Many people will probably be drawn in by the Asus ZenFone 6's motorized flip camera, but they'll stay for the great value, battery life and raw performance, as these are what truly makes it worth buying.
Excellent battery life
Large notch-free screen
No zoom camera
Motorized camera feels vulnerable
It’s not the prettiest around
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For years Asus made fairly conventional Android phones that, while solid, did not establish the company as a big name in phones. You may know Asus for laptops and routers, but probably not its mobiles.
The Asus ZenFone 6 is part of a new class of attention-grabbing models a little different to others you’ll find on shelves.
In 2018, Asus gave us the ROG Phone, a gaming Android based on the style of its popular ROG gaming laptops. The Asus ZenFone 6 has broader appeal, but you could argue it is actually stranger.
The Asus ZenFone 6 has a motorized flip camera. It can track subjects as they move, take ‘auto’ panoramas, and lets you shoot 4K 60fps selfie video.
This is not what makes it a great phone, fun as it is. Excellent value, clean-looking software and two-day battery life are. The Asus ZenFone 6 is one of the best sub-$500/£500 phones, now Huawei and Honor handsets are harder to recommend following cut ties with companies like Google.
Asus ZenFone 6 price and availability
- Starts at $499/£499 (roughly AU$725)
- Release date TBC
The Asus ZenFone 6 was announced in May 2019, but it’s not the first phone to bear this name.
Asus made a 'ZenFone 6' in 2014. You’re not likely to mistake the two, unless you make a grave eBay error. This phone has a motorized camera. The old version went off-sale years ago.
Which is the best? The ZenFone 6 pushes hardest in the tech-per-dollar stakes but is also the strangest of the bunch. And a few little software elements seem slightly underdeveloped at launch, which will likely improve with updates. This is the early adopter’s pick of the bunch, but it does not come with the usual early adopter tax.
- Top specs for the money
- Dual-lens camera flips around from the back
If you forget the Asus ZenFone 6’s flip camera for a moment, it seems a typical 'challenger brand' mobile. It needs to lure us away from the likes of Google, Samsung and Huawei. And to do that, Asus offers a lot of tech for relatively little money.
The ZenFone 6 has the high-end Snapdragon 855 chipset. It has 128GB or 256GB of storage, a huge 5,000mAh battery and a hole-free 6.4-inch screen.
All the core elements of a top-end phone are here. But you pay what they used to cost years ago, not today’s prices.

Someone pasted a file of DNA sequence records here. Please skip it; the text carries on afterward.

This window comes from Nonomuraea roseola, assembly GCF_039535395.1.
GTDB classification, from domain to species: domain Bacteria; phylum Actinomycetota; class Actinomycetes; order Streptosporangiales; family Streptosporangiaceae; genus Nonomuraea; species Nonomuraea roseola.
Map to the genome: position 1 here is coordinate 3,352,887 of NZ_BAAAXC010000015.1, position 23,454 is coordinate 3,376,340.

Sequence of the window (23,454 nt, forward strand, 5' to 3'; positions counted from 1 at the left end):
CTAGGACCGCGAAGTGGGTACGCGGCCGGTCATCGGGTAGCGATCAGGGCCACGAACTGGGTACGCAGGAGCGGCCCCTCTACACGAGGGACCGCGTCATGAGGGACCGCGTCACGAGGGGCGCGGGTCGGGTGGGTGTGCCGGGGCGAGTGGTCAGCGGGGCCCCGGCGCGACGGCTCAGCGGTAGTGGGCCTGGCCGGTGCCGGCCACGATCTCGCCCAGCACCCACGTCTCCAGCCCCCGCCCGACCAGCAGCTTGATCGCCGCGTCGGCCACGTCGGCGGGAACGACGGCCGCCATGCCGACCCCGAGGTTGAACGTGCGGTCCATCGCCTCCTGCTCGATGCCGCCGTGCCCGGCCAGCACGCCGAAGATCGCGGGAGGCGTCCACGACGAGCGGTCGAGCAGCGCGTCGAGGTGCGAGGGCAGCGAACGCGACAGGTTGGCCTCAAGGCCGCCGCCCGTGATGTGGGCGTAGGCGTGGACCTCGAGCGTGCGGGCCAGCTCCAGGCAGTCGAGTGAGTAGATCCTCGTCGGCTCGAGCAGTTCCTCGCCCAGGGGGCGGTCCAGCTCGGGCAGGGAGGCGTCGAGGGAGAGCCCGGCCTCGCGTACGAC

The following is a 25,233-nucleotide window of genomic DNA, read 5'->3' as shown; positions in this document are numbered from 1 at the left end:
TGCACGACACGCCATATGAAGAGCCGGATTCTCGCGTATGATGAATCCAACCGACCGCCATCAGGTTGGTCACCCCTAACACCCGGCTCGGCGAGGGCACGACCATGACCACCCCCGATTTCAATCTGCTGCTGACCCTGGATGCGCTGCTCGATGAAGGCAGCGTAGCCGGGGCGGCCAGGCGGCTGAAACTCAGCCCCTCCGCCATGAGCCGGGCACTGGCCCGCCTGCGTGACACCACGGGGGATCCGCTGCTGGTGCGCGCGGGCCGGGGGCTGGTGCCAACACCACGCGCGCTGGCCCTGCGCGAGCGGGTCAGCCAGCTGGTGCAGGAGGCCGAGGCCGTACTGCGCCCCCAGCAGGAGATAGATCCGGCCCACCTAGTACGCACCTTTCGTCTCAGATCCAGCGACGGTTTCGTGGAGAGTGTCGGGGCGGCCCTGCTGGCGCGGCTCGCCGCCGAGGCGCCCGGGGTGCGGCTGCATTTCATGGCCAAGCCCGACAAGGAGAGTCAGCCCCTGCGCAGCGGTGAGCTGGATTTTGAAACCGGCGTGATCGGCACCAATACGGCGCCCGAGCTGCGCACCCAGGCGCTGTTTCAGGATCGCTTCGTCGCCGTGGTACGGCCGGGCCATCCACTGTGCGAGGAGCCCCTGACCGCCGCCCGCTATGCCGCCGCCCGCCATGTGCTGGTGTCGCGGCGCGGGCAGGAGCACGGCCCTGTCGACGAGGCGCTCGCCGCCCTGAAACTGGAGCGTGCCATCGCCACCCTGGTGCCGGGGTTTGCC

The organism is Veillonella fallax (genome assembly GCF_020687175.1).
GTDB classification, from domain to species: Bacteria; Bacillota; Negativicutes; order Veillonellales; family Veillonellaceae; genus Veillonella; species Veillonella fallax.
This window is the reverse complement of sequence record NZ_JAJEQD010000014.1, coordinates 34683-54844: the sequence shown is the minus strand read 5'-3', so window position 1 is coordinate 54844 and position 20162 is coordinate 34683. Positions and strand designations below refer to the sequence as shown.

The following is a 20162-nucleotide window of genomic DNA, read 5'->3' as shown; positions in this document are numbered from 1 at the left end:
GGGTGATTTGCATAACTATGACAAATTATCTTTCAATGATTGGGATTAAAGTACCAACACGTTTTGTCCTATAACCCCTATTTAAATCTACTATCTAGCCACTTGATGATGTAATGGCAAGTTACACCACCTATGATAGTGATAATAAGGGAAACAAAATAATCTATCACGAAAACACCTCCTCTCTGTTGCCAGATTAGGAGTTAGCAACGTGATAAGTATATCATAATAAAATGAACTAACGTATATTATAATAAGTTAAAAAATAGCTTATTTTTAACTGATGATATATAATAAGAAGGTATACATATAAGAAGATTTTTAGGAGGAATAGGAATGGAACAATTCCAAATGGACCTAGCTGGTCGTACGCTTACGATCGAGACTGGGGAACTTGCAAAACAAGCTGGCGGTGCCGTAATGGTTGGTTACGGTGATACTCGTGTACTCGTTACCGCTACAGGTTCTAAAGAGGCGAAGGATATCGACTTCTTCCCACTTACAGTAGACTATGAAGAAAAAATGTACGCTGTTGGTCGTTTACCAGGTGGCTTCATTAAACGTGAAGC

You’re probably here because you have heard about the ZenFone 6’s motorized camera. Some other phones have little selfie cameras that pop out of the top of the frame, but the ZenFone 6’s flips around from the back, so the same two lenses are used for both selfies and regular shots.
One is a 48MP camera with a ‘normal’ view, the other a 13MP ultra-wide one. There’s no zoom, and night image quality is not nearly best-in-class. The Honor 20 Pro and Pixel 3a XL pip it for image quality with some scenes, but we think most of you will be happy.
The camera also has an effect on the ZenFone 6’s appearance. This is a gadgety-looking phone, one that will go down better with a nerdy crowd than those who like big names and slick or minimalist looks.
However, that does not mean any corners have been cut. The Asus ZenFone 6 has a curved Gorilla Glass 6 front, an earlier generation of this toughened glass on its back, and aluminum sides. It may have a geeky aura, but this phone does not look or feel remotely cheap.
The flip camera may repel people as well as converting fans, but Asus has done a great job here for the price.
- Gorilla Glass 6 and aluminum
- Rear fingerprint scanner
- 159.1 x 75.4 x 9.2mm
Those after a mid-price Android phone are spoilt, as there are plenty of models that don’t look any cheaper than the top-price ones.
The Asus ZenFone 6 is not one of the prettiest around. Its finish is plain, and its motorized camera housing looks a bit odd.
We’re glad Asus didn’t use an 'out there' finish. It doesn’t need anything else to stand out. If anything, we wish it was plainer. What’s with the blue logo and rear writing, Asus?
The Asus ZenFone 6 feels good, though. Its back is curved Gorilla Glass. The sides are curved aluminum with beveled edges.
This is a big phone. It’s larger than the Honor 20 Pro, smaller than the OnePlus 7 Pro, but the difference is not as great as you might expect. The ZenFone 6 has small screen surrounds, not teeny-tiny ones.
In another respect, the phone’s size is actually quite impressive. The Asus ZenFone 6 has a massive 5,000mAh battery, but it is not obviously fatter or heavier than its peers at 190g.
When you consider Asus also had to cram in its motorized camera mechanism, that’s an achievement. You also get a simple case in the box, which is handy.
The Asus ZenFone 6 does not have any explicit water resistance, like a lot of phones in this class. As for configurations, you get a choice of either 128GB or 256GB or storage, and 6GB or 8GB of RAM.